Concepción Terremoto in Concepción by _ P _

This article was written by Global Graduates, published on 24th June 2010 and has been read 3445 times.

City of StudentsDespite the earthquake earlier this year, Chile's second biggest city still offers much for the eye to see. Not as pretty as La Serena, nor as cosmopolitan as Santiago, Concepción still packs out a good punch for students and workers alike. There's a real sense of activity here, due to its agricultural and administrative importance, as well as the thriving Universidad Austral de Chile which attracts national and foreign students alike. Concepción - the eathquake aftermath
Why should I choose Concepción for my year abroad?
The centre is very much a re-run of 1960s architecture, slightly bland and very grey; the suburbs even more so, with a very industrial feel. But that's not going to be the reason why you'll have decided to come here - with so many students, this city offers great student deals, from the nearby white-water rafting (through the Bío Bío river) to student nights to cheap eateries.

If you're working, there are loads of industries based here, so finding a decent internship shouldn't be too much hassle either. Although aesthetically not the feat it should be (although Chilean architecture is hardly world-renowned for its beauty...), you can stroll about the centre and find a decent museums or two to take your fancy. Why not try the Casa del Arte for some Mexican murals and a couple more rooms of art and culture? The stunning work by Camarena, La Presencia de América Latina is a real eye-opener in terms of Hispanic history, and it's quite bonito too. You could also try your luck at the Galería de la Historia for some history lessons on the Mapuche front, with some heavy-handed information on colonial rule and its consequences for the various peoples populating Chile at the time.

The university, in itself, whether you're studying in Concepción or not, is worth a cheeky visit; the gardens are superb and make for a great meeting spot, or a casual lunch. There's quite good shopping to be had here, too, in the form of various US- styled malls, so you can update your gladrags.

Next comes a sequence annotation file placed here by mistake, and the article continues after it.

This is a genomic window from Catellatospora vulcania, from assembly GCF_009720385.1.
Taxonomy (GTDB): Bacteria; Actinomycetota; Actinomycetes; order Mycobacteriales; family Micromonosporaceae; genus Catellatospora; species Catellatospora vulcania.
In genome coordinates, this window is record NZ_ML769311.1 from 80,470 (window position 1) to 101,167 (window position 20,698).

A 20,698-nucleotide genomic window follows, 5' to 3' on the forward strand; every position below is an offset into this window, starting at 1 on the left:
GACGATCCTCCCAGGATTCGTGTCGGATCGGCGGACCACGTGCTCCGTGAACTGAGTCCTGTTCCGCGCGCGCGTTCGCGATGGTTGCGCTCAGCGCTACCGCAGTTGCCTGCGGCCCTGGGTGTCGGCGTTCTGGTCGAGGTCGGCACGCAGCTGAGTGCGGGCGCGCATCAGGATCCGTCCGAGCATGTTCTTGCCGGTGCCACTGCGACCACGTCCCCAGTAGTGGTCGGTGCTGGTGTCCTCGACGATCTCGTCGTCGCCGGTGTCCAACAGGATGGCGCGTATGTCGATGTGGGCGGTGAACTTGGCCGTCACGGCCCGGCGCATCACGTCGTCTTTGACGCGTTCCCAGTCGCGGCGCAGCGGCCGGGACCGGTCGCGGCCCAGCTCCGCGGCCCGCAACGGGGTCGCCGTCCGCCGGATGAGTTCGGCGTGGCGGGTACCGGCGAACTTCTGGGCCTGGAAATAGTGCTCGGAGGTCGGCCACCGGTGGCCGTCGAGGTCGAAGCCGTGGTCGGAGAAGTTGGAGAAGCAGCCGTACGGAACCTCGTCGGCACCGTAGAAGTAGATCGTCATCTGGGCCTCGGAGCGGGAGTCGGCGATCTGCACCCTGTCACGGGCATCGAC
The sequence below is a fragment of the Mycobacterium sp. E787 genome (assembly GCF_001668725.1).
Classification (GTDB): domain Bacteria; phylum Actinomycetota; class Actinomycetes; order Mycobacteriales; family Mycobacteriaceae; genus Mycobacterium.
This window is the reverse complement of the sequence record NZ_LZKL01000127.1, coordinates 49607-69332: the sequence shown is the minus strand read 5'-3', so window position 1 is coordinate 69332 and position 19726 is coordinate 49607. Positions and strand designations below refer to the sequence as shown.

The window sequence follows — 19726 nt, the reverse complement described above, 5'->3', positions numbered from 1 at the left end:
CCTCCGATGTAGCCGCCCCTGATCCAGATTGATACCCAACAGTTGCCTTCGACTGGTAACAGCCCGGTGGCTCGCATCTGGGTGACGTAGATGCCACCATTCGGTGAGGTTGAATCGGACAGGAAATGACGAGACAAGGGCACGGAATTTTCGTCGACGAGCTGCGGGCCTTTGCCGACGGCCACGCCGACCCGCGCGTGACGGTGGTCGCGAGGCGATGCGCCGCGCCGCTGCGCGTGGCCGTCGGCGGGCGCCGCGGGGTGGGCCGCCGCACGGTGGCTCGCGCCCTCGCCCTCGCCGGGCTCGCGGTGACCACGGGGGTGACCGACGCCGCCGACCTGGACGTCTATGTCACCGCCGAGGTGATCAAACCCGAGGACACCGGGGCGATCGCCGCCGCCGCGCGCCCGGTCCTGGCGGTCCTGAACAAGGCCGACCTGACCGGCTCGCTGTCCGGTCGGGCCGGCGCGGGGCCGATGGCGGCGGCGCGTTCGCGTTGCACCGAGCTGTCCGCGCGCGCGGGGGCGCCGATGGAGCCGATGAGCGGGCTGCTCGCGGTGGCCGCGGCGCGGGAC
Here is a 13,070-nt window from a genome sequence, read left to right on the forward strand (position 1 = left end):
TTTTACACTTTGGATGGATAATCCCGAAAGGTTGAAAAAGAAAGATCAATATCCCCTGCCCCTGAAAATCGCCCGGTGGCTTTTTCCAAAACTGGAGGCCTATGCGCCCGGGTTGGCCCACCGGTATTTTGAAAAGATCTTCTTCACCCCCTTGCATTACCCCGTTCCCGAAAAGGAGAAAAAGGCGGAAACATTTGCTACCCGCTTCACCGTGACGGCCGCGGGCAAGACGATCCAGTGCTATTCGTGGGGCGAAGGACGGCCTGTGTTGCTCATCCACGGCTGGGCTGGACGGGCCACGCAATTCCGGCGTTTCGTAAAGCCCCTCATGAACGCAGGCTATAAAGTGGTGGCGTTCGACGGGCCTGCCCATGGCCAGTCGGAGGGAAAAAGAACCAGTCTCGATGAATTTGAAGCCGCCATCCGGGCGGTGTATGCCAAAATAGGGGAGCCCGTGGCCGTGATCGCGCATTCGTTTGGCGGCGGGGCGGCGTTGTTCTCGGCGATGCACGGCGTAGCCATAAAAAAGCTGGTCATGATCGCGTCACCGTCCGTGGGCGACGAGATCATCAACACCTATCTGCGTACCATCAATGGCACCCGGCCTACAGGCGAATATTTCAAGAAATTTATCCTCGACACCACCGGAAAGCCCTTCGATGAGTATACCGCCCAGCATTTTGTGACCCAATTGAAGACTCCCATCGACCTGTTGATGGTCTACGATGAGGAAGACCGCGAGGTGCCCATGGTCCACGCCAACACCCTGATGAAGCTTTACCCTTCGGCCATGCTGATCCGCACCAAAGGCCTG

Lorca would turn in his grave (with hunger!) at the prospect of dining or lunching or even snacking in the popular Verde que te quiero verde restaurant, complete with healthy, hearty and heavenly dishes, art at the back and a neat little seating area. A coupleo f cafés, here and there, are worth a look in - don't be put off by the national 'café con piernas' (not table legs, but rather short-skirted women) as they do often serve up the best coffee (the cafés, and sometimes, the women too, when they deign to smile). The Mercado Central offers many antojitos at very reasonable prices – don't go away without having tried one of the stalls some classic Chilean picadas.

In terms of nightlife, to get in with the student crowd, you better head off to Barrio Estación where a collection of small, cosy drinking dens battle it out to win most students over, with cheap beer deals and a few tapas style dishes. Overall, you won't regret having come here if your plan was to study at a well-known university, add a few tricks to your CV or fancy living in a relatively big city, without the stress of Santiago. A good all-rounder, if you look past the dodgy buildings and shaky start to 2010...

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